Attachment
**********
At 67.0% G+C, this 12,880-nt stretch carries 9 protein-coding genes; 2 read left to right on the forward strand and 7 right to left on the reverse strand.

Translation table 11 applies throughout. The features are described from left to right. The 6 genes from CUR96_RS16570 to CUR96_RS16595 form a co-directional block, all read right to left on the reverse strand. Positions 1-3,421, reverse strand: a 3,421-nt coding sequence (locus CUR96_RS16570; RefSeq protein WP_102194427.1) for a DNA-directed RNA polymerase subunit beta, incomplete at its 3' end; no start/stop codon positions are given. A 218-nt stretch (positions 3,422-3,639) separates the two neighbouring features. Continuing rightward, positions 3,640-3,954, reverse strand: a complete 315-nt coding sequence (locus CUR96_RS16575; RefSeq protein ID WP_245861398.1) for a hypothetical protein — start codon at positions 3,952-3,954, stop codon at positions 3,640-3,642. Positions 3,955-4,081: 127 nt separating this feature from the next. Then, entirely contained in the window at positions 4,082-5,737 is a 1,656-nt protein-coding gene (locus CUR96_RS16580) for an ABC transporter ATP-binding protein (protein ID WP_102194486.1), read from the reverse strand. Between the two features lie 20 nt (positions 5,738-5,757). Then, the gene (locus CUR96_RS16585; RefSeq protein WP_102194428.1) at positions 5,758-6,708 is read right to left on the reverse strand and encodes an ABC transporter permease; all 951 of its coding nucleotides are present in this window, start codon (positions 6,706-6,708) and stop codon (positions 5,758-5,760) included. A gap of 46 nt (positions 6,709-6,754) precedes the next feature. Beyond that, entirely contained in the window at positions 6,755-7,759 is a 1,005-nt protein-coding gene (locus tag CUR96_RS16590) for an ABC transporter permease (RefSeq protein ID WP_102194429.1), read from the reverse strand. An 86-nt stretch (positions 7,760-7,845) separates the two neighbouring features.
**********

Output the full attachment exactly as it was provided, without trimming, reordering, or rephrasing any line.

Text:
At 67.0% G+C, this 12,880-nt stretch carries 9 protein-coding genes; 2 read left to right on the forward strand and 7 right to left on the reverse strand.

Translation table 11 applies throughout. The features are described from left to right. The 6 genes from CUR96_RS16570 to CUR96_RS16595 form a co-directional block, all read right to left on the reverse strand. Positions 1-3,421, reverse strand: a 3,421-nt coding sequence (locus CUR96_RS16570; RefSeq protein WP_102194427.1) for a DNA-directed RNA polymerase subunit beta, incomplete at its 3' end; no start/stop codon positions are given. A 218-nt stretch (positions 3,422-3,639) separates the two neighbouring features. Continuing rightward, positions 3,640-3,954, reverse strand: a complete 315-nt coding sequence (locus CUR96_RS16575; RefSeq protein ID WP_245861398.1) for a hypothetical protein — start codon at positions 3,952-3,954, stop codon at positions 3,640-3,642. Positions 3,955-4,081: 127 nt separating this feature from the next. Then, entirely contained in the window at positions 4,082-5,737 is a 1,656-nt protein-coding gene (locus CUR96_RS16580) for an ABC transporter ATP-binding protein (protein ID WP_102194486.1), read from the reverse strand. Between the two features lie 20 nt (positions 5,738-5,757). Then, the gene (locus CUR96_RS16585; RefSeq protein WP_102194428.1) at positions 5,758-6,708 is read right to left on the reverse strand and encodes an ABC transporter permease; all 951 of its coding nucleotides are present in this window, start codon (positions 6,706-6,708) and stop codon (positions 5,758-5,760) included. A gap of 46 nt (positions 6,709-6,754) precedes the next feature. Beyond that, entirely contained in the window at positions 6,755-7,759 is a 1,005-nt protein-coding gene (locus tag CUR96_RS16590) for an ABC transporter permease (RefSeq protein ID WP_102194429.1), read from the reverse strand. An 86-nt stretch (positions 7,760-7,845) separates the two neighbouring features.